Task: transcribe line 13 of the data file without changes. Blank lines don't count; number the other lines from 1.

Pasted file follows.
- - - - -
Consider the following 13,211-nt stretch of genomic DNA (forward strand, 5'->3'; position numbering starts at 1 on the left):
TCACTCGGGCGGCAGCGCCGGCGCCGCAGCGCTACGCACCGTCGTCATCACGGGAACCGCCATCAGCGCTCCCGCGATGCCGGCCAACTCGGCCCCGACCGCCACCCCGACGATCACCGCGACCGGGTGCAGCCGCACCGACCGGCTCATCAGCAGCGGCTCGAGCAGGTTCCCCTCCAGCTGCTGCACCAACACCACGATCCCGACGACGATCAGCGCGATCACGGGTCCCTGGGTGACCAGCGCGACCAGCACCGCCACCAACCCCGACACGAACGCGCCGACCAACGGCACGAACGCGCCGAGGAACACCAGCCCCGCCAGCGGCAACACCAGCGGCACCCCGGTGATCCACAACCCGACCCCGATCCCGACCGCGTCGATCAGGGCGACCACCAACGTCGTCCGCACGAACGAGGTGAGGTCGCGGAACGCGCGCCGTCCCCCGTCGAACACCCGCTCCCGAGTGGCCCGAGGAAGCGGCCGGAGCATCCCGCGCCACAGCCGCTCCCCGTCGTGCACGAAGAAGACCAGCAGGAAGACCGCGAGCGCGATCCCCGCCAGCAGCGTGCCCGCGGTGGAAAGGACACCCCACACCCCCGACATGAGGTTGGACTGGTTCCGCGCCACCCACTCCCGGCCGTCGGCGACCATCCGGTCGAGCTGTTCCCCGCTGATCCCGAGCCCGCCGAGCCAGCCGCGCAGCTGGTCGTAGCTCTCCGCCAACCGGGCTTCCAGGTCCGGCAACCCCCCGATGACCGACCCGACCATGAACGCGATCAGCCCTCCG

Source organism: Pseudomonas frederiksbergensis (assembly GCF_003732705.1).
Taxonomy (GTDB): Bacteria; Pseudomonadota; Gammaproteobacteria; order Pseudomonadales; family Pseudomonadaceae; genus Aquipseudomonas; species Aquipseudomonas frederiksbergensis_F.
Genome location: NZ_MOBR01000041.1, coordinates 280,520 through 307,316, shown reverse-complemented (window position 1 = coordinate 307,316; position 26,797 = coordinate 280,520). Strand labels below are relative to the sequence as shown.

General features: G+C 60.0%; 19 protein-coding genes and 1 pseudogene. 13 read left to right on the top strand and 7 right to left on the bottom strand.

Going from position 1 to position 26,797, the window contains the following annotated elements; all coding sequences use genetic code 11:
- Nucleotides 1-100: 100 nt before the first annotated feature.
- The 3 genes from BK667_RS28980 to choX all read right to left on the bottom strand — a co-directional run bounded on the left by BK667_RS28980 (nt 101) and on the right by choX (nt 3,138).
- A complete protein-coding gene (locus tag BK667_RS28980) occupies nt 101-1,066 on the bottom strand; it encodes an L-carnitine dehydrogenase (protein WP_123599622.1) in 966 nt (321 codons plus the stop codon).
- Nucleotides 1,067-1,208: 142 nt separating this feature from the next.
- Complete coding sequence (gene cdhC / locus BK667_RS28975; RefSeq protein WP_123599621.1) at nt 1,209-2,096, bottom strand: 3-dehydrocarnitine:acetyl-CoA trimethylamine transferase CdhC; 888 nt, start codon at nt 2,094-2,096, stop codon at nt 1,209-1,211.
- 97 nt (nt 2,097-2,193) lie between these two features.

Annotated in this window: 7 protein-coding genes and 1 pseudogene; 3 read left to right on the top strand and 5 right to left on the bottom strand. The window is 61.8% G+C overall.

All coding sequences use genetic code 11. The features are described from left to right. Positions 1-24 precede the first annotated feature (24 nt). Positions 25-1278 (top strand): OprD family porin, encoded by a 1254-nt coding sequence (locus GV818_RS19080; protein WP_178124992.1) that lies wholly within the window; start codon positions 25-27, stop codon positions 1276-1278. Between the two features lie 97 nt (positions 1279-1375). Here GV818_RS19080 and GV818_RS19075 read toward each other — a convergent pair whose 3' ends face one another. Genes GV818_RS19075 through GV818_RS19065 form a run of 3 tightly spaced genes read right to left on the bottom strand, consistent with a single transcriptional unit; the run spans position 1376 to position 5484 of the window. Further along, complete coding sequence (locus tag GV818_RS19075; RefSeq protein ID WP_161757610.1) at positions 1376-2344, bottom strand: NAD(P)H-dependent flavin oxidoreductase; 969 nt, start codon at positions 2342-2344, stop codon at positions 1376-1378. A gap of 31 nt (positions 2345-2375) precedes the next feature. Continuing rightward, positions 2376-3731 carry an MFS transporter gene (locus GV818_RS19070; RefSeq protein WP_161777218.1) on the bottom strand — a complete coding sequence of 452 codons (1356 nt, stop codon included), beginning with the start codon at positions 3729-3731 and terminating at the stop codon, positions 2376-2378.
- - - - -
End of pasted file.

- 97 nt (nt 2,097-2,193) lie between these two features.